WEST JORDAN — "You wanna dance? Let's dance," Blake Burningham allegedly told Cole Pedersen before taking off his shirt and squaring off with him.
Moments later, after being hit in the head by Pedersen and knocked to the ground, Burningham lay motionless. He went into cardiac arrest after being punched and never regained consciousness.
Burningham, 24, died a few hours later at a local hospital.
Now, a five-man, four-woman jury must decide whether Pedersen is guilty of manslaughter, or if Burningham's death was the result of a tragic accident, and if Pedersen was only trying to defend himself and his sister.
Pedersen, 25, was charged Sept. 15, 2015, with manslaughter, a second-degree felony. On Monday, a jury was seated and opening arguments in the scheduled four-day trial were delivered.
CJ Pedersen, Cole's younger sister, had been dating Burningham for several years, and the two were reportedly engaged, according to prosecutors.
On Aug. 29, 2015, Pedersen called her brother crying and asked him to pick her up after she got into a fight with Burningham. Pedersen picked her up at a school near Burningham's house.
But rather than drive home, Pedersen drove back to Burningham's house, 5973 W. Moon Shadow Drive, believing he had pushed or punched his sister.
Pedersen and Burningham got into an argument in the driveway. Unified police say the two men pushed each other before Pedersen punched the left side of Burningham's face, then punched him again while he was on the ground.
Burningham was taken to Riverton Hospital, then flown by medical helicopter to Intermountain Medical Center. He went into cardiac arrest after being punched, was placed on life support and died later that day.
During opening arguments Monday, attorneys for both sides told jurors that over the next few days, they would hear conflicting witness accounts of what actually happened that night.
Salt Lake County deputy district attorney Nathaniel Sanders says Burningham never punched Pedersen, who continued to assault him even after he was knocked out cold.
"They were standing face to face. He struck him in the face. That strike laid Blake on the ground. He didn't move from that point. After that, Cole knelt over Blake and continued to strike him," Sanders said. "From that point, from when he first hit the ground, there was no response from Blake."
Earlier in the evening, CJ Pedersen and Burningham had gotten together with Burningham's brother and his girlfriend to eat pizza and drink beer, Sanders said.
But defense attorney Carl Anderson said drinking was an everyday occurrence for Burningham. And when he and his brother got together on nights they didn't have to work the next morning, they drank excessively, he said. And when they drank, they became angry and had a history of fighting each other, Anderson said.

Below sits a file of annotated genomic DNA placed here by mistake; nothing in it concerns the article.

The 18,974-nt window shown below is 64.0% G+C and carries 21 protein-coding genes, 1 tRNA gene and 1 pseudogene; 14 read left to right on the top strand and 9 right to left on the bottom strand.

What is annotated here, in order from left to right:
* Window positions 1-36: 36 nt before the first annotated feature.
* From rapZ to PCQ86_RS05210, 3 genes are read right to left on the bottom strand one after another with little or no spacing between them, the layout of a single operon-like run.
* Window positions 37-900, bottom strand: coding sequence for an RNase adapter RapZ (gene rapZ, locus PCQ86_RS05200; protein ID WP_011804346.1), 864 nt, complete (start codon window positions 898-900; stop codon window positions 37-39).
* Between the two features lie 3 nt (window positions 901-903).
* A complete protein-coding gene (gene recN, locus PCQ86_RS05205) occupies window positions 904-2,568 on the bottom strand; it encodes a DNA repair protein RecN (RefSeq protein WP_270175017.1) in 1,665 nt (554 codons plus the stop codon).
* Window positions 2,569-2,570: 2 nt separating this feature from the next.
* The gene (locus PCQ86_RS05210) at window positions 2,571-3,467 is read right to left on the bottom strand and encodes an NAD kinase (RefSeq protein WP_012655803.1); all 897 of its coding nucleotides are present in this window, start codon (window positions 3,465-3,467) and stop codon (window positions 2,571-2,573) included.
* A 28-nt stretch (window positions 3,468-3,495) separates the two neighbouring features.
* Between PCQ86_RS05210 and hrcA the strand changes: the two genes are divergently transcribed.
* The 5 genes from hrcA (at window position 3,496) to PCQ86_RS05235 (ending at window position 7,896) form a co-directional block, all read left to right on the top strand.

"They were getting drunk and they were getting angry," Sanders said of that night.
At some point during the night, the Burningham brothers started fighting in the front yard. CJ Pedersen attempted to get between them and break up the fight.
"CJ Pedersen was either hit, pushed or shoved by Blake. Whether it was on purpose or an accident is unclear," Sanders said.
This was the first time that Burningham had ever hit Pedersen, according to attorneys. Shocked and upset, she walked off. CJ Pedersen went to a nearby school, where she called her brother and asked if he could pick her up.
Anderson said CJ Pedersen was hysterical when she called her brother, and he knew something was wrong.
After picking up his sister, Anderson said Cole Pedersen wanted to confront Burningham and find out what happened, in part to make sure she would be safe in the future.
"It's important for you to understand the bond Cole and his baby sister had," Anderson told the jury.
After convincing his sister to tell him where Burningham lived, he pulled up to the house about midnight, got out of the car and stood on the sidewalk in front of their house. The Burningham brothers, who were outside, immediately went toward him, Anderson said.
According to Anderson, Cole Pedersen pushed Blake Burningham and told him to back off. He said his client told him four times to back off and that he was only there to get his side of the story, Anderson said.
That's when Burningham took off his shirt and allegedly asked him, "You wanna dance? Let's dance," to which Pedersen replied, "You really want to do this now?" according to Anderson.
Anderson says Burningham took a swing at his client but missed. At the same time, Pedersen struck Burningham, whom he claimed "staggered" backward before falling to the ground and did not directly drop.
Anderson admitted his client then punched Burningham once again when he was on the ground. But when Burningham didn't react to his punch, "Cole knows he's done and he stands up." Pedersen then sat on the curb and waited for police and an ambulance to arrive.
But Sanders told jurors that others who were there will testify that Pedersen continued punching.
"He continues to hit him in his head, with his head against concrete, at least once, more likely more than once," he said.
"An unforeseeable accident. That's what this case is really about," Anderson said. "(The fight) was unavoidable, and Cole Pedersen was justified in how he acted that morning."
Burningham's brother, parents and Pedersen's sister are expected to be called to the witness stand during the trial.